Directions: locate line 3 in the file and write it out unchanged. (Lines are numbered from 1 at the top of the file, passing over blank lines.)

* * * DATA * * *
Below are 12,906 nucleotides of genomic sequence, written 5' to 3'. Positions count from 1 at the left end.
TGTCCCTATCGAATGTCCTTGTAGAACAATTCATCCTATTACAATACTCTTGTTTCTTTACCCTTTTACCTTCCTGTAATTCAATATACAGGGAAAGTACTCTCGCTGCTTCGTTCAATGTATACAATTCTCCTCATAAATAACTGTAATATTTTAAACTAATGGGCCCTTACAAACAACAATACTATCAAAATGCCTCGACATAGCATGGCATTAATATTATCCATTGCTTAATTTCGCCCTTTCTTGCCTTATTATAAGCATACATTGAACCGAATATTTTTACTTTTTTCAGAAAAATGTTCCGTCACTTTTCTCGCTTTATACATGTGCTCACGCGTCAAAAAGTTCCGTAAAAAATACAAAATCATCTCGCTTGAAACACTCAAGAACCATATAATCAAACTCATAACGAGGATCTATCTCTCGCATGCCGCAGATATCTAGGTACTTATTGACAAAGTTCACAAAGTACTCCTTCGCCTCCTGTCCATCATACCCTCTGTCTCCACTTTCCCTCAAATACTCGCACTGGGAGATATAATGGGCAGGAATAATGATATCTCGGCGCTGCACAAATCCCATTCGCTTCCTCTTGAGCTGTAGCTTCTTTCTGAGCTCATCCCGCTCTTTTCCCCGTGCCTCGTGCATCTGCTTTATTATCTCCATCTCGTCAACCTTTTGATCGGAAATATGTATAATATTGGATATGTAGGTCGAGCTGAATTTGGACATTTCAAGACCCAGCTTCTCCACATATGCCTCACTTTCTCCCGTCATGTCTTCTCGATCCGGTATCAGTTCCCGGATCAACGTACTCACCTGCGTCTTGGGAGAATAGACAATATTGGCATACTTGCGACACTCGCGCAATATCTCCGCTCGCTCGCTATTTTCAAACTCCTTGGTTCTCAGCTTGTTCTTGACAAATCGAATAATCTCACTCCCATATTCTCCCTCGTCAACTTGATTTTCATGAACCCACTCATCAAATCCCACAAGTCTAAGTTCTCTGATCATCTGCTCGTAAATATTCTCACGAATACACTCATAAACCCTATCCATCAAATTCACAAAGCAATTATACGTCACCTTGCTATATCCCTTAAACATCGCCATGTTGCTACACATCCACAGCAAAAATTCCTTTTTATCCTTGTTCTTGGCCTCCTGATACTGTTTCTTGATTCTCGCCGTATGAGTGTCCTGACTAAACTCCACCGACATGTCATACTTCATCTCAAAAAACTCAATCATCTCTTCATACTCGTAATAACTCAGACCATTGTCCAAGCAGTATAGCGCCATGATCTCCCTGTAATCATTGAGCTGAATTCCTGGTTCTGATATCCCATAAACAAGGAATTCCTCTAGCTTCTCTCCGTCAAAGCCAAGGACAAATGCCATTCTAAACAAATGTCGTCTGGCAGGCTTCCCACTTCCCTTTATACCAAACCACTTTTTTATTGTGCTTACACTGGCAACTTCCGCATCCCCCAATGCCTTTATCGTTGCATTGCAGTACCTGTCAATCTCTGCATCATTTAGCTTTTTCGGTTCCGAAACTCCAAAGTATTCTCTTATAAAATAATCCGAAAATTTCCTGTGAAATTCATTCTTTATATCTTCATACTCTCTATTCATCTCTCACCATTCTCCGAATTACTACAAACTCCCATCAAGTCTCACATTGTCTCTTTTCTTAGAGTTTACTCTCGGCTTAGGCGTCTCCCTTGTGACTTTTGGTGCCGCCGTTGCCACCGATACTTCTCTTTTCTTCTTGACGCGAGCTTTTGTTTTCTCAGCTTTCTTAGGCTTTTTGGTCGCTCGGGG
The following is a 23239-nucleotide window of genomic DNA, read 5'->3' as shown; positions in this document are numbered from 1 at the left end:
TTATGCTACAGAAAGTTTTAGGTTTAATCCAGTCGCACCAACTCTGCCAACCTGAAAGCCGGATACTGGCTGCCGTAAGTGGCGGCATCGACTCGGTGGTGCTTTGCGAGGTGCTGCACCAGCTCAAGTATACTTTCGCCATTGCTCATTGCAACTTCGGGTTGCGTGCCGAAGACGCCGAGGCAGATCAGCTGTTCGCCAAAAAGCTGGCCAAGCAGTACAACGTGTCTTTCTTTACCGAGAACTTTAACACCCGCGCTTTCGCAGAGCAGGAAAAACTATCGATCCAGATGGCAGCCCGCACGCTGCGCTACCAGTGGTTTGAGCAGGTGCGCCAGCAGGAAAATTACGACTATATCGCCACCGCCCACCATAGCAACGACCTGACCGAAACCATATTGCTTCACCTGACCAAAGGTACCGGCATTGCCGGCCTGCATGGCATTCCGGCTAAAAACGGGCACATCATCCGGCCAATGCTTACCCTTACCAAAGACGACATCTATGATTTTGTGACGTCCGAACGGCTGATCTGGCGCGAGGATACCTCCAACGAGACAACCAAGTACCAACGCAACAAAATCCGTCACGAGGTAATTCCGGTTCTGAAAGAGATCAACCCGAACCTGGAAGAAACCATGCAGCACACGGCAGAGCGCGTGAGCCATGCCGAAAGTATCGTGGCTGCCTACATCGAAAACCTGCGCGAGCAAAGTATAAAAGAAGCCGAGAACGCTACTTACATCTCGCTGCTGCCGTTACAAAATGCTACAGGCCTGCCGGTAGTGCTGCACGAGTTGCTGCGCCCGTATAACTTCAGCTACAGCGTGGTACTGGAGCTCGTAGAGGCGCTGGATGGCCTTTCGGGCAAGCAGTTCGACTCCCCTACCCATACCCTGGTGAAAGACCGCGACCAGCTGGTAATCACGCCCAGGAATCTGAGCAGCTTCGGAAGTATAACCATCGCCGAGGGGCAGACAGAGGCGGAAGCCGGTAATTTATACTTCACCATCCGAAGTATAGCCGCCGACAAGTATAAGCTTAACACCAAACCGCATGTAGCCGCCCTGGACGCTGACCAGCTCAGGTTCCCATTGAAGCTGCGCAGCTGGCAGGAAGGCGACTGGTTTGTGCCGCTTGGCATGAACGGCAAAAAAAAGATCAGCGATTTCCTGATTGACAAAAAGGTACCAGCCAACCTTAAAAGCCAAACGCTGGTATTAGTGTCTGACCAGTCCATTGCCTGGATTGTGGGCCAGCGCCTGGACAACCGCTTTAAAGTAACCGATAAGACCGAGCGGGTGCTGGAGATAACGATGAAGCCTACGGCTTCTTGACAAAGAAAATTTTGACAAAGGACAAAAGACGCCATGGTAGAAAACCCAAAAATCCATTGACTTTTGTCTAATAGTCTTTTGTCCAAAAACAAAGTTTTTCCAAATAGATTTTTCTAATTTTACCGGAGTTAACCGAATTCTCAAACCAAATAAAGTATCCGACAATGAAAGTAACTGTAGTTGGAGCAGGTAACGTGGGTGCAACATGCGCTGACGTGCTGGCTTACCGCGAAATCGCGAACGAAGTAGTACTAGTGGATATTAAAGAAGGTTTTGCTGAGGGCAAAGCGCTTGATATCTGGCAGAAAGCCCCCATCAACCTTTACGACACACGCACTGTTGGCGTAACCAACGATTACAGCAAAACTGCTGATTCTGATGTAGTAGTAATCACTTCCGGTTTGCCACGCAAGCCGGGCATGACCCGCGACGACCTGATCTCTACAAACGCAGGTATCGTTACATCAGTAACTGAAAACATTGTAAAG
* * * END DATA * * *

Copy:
The following is a 23239-nucleotide window of genomic DNA, read 5'->3' as shown; positions in this document are numbered from 1 at the left end: